twenty[twen′tē, twen′ē, twun′ē]
Origin of twentyMiddle English twenti ; from Old English twegentig, literally , two tens (akin to German zwanzig, Gothic twai tigjus) ; from twegen, twain + -tig, -ty
- the cardinal number between nineteen and twenty-one; 20; XX
- ☆ Informal a twenty-dollar bill
- The cardinal number equal to 2 × 10.
- twentiesa. A decade or the numbers from 20 to 29: The children are now in their twenties. The temperature dipped into the twenties.b. often Twenties The decade from 20 to 29 in a century.
- A twenty-dollar bill.
Origin of twentyMiddle English, from Old English twēntig; see dwo- in Indo-European roots.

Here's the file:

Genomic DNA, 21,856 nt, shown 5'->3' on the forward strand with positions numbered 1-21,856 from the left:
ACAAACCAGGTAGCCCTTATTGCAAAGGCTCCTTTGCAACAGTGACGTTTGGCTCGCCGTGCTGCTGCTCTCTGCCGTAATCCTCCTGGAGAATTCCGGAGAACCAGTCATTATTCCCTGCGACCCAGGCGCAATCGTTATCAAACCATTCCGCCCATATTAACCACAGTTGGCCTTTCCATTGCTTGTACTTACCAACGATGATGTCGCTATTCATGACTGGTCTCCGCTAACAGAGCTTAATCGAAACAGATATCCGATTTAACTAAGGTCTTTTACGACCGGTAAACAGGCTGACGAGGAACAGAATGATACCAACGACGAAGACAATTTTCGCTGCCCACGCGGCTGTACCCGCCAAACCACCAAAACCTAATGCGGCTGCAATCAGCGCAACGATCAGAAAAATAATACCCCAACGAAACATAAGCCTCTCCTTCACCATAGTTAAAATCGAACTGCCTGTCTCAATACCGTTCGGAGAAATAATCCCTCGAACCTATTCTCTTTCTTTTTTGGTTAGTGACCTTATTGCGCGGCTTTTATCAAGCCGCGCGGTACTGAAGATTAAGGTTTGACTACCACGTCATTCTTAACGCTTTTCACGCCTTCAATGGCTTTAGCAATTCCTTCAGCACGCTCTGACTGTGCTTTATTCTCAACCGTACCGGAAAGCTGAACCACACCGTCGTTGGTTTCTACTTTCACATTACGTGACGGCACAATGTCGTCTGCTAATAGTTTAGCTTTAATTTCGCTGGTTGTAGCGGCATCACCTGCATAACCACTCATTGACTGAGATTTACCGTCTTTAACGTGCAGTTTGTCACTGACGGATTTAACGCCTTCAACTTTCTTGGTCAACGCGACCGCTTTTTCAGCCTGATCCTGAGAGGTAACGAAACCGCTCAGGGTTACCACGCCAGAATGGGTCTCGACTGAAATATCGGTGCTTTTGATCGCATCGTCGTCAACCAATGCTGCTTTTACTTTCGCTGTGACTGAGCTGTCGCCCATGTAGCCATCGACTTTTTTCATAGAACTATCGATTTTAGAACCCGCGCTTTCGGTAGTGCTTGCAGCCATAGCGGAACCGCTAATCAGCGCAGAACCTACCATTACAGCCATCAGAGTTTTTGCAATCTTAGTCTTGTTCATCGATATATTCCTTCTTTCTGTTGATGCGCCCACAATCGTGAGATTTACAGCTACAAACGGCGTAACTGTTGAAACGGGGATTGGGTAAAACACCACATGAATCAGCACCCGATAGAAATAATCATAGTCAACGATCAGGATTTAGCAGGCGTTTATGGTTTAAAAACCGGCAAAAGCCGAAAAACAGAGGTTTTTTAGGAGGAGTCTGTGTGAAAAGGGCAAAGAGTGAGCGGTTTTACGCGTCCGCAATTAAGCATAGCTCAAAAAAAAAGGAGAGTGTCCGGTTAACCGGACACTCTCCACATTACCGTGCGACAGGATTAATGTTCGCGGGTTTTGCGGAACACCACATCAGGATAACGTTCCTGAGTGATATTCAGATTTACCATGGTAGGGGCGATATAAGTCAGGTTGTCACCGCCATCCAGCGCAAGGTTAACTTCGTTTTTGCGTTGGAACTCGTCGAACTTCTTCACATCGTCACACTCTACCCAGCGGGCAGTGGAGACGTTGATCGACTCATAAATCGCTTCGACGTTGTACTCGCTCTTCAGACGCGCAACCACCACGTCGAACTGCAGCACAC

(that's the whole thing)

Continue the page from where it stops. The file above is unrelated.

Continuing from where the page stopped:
- (colloquial) A banknote with a denomination of 20.
- The waiter’s face lit up when I gave him a twenty.
- (CB slang) 10-20 (location).
- What’s your twenty, good buddy?
- (military) A set of twenty push-ups.
- Drop and give me twenty, Ric! (Recruit.)
From Middle English twenty, twenti, from Old English twēntiġ (“twenty”, literally “two tens”), from Proto-Germanic *twaintigiwiz, *twai tigiwiz, an old compound of *twain-/*twai (see two) and *-tigaz/*teguz, equivalent to two + -ty, or twain + -ty. Cognate with Scots twenty, tuenty (“twenty”), West Frisian tweintich (“twenty”), Dutch twintig (“twenty”), German zwanzig (“twenty”), Danish tyve.